Sugarpie, I have just found the must-have camp accessory of the year:

    Herman Van Rompuy, the European Union’s first permanent president, has published his first anthology of haiku poems.

    Van Rompuy, a former prime minister of Belgium, said here Thursday that he hopes to compose haiku when he is in Tokyo for the annual EU-Japan Summit, which convenes April 28.

    The book, titled “Haiku,” contains 45 haiku he wrote in Dutch and which have been translated into English, French, German and Latin.

    Can you just…?

    A new commission–
    the joy of its formation
    like freshest spring rains


    Indifference from
    sassy Yank colonials–
    our cries sad, owl-like!


    Dry cicada shell–
    an easy relationship
    would be so empty

    Okay, in all seriousness, van Rompuy could be very good; but haiku is one of those genres that bring out the “I could do that!” dilettantism in people, and the results are nearly always irredeemably precious, in my experience. For some reason, the combination of shortness (not a major time investment!), nature themes (I love Nature—I’m a good person!”), and Japaneseness (aesthete capital of the world!) makes haiku hard to resist, but it also makes them difficult to execute well. Maybe Catherine Ashton will be flogging her first manga this summer?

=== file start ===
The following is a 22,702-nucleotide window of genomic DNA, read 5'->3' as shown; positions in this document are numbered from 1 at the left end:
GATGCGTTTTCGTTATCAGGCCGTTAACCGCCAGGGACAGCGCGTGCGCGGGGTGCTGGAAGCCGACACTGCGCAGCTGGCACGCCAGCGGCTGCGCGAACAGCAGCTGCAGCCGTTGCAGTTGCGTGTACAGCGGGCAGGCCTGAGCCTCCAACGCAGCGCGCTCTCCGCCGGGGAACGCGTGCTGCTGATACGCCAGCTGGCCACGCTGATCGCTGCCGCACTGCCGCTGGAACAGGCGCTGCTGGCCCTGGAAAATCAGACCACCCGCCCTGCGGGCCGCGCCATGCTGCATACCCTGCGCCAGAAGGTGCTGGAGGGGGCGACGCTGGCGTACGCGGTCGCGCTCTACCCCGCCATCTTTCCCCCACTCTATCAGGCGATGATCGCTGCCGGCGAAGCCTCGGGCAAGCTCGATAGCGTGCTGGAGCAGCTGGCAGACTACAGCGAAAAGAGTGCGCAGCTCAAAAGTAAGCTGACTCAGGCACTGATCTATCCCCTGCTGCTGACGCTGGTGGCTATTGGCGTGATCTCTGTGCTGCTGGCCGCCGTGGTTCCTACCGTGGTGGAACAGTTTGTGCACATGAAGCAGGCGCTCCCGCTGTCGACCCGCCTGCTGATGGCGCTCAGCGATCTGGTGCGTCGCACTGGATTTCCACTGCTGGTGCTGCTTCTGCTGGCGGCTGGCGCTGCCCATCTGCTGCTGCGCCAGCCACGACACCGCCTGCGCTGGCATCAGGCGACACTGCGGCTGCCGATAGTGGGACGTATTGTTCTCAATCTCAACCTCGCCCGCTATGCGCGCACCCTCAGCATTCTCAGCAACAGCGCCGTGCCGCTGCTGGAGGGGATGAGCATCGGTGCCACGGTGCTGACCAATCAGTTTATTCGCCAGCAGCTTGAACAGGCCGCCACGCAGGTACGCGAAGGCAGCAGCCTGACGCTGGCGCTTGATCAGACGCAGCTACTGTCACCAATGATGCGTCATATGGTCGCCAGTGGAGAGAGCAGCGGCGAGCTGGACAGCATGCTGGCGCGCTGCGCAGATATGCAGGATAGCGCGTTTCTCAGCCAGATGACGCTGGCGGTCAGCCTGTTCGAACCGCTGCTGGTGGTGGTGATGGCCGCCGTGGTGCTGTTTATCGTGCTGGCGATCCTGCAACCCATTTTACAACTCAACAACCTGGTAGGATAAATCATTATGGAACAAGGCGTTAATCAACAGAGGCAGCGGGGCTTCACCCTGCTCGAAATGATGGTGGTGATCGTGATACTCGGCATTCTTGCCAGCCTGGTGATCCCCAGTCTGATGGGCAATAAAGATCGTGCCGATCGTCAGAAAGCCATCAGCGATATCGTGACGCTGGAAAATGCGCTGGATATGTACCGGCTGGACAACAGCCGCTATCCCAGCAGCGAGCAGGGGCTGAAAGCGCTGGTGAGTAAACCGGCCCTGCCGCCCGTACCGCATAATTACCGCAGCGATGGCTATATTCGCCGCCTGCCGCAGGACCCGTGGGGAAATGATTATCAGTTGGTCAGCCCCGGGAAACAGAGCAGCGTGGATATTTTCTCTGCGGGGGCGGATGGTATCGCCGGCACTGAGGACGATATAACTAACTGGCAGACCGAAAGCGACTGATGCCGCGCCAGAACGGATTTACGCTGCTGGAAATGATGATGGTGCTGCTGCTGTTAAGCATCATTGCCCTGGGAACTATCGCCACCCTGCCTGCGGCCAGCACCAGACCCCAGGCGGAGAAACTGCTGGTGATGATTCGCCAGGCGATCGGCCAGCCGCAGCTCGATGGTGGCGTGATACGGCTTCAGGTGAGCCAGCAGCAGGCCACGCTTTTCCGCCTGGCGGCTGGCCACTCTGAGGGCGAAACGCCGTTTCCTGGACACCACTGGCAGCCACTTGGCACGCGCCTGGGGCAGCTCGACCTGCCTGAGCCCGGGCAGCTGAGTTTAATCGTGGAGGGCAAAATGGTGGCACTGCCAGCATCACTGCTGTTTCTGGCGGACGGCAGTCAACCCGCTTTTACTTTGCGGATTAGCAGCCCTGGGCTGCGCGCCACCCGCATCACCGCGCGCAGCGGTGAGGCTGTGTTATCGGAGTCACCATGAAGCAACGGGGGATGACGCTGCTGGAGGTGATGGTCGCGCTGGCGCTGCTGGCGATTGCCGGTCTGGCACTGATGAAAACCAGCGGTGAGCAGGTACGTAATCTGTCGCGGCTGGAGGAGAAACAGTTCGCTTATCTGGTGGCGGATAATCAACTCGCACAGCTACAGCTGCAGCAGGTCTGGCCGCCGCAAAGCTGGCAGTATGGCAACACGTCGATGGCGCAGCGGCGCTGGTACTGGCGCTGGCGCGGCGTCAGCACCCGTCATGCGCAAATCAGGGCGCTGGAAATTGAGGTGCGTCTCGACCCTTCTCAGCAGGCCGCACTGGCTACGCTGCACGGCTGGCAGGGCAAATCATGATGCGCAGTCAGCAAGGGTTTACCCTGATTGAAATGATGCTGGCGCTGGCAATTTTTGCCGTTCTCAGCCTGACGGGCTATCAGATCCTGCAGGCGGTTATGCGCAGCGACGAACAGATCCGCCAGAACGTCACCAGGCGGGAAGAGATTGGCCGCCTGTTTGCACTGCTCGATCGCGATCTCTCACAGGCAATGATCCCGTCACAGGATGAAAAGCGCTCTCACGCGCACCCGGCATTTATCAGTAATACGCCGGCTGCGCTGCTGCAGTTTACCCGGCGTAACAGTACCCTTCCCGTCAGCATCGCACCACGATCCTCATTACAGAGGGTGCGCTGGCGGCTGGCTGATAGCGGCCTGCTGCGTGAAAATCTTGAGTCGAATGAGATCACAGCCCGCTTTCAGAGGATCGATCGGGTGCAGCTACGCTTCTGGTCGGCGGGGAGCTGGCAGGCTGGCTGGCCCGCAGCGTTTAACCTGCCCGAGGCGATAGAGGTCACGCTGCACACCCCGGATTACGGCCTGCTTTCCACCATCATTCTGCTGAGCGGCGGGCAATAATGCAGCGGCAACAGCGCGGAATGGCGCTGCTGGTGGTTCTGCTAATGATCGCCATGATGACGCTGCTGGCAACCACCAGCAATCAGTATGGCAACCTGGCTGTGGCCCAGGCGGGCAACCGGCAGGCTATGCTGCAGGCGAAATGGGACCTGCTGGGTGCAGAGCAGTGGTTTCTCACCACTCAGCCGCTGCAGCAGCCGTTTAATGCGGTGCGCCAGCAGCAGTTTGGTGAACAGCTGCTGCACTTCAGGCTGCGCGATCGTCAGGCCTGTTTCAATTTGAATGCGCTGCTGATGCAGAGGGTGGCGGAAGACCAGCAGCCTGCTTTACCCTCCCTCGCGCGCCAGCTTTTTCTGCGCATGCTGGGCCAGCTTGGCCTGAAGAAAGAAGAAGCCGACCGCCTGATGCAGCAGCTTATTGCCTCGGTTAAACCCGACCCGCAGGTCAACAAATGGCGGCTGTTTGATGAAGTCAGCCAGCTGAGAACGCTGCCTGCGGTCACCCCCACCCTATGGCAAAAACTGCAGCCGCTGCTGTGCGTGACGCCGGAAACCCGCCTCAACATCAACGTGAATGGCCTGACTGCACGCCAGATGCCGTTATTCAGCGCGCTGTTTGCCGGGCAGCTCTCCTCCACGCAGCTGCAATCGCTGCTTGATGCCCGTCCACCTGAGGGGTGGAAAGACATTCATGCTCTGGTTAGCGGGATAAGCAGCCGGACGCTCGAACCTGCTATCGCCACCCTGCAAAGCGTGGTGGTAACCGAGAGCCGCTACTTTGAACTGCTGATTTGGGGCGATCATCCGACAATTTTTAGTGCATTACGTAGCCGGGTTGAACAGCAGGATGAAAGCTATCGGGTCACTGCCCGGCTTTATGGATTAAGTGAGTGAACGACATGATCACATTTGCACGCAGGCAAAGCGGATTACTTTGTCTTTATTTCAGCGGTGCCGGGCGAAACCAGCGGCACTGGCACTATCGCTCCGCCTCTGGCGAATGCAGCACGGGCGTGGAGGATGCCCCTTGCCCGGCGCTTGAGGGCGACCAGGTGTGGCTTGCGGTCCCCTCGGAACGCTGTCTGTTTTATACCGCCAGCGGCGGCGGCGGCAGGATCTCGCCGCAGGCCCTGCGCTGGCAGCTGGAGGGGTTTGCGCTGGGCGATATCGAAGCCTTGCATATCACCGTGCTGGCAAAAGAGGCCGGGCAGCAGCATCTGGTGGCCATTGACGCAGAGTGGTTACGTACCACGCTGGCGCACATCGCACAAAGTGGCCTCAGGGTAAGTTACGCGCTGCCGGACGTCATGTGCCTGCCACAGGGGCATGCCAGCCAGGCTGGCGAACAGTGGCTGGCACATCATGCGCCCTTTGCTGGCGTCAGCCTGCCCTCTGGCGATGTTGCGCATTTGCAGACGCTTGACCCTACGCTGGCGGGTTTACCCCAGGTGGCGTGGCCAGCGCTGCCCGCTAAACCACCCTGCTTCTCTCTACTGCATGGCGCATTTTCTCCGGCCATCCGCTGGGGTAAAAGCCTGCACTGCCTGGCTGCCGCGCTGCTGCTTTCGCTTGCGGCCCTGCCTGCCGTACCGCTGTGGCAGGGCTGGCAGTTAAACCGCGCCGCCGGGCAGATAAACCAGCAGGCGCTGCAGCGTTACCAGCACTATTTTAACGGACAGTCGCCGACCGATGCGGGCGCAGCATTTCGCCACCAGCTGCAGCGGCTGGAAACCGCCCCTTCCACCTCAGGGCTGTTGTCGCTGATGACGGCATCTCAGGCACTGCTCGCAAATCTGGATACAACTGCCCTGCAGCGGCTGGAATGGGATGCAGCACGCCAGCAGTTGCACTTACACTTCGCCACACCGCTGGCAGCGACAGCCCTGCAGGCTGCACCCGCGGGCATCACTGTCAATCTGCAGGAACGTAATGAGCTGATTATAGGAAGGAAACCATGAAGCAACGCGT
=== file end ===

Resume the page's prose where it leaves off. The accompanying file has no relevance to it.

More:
Added later: Thanks to Instapundit for the link. I have a half-dozen regular commenters who routinely agree with me, for which I am very grateful; but if you have a dissenting comment to make, I’ll be glad to read it, since I don’t get much dissent around here. (That’s not an aspersion, regular readers.) If you’re wondering where my interest in Japan comes from, I studied Japanese literature in college and grad school, and I lived in Tokyo from the ages of 24 to 36. I am unapologetically American down to the bone, but I love Japan also, and I’m very interested in seeing our alliance not screwed up.

    23 Responses to “Some Japan stuff”

    1. ED-209 says:

      “but it’s a plain and simple fact that putting a lot of hopped-up kids in their early twenties far from home—in an environment of literal martial discipline in which their violent impulses are deliberately brought to the surface so they can be channeled to useful purposes—nearly guarantees an increase in crime and a tense relationship with the locals”

      The idea that a military installation in an area leads to increased crime rates is asinine.

    2. Sean says:

      Well, that’s a pronouncement—do you have any evidence to that effect? Bear in mind that I was talking about military installations in foreign countries, and particularly in Japan, which has extraordinarily low rates of violent crime and vehicular fatalities. Reports of rape and DUI fatalities are more or less unheard of; they make the national news. I concede that that “far from home” could conceivably refer to personnel from Colorado who are stationed in North Carolina, but I did think from context that it was clear what I was referring to.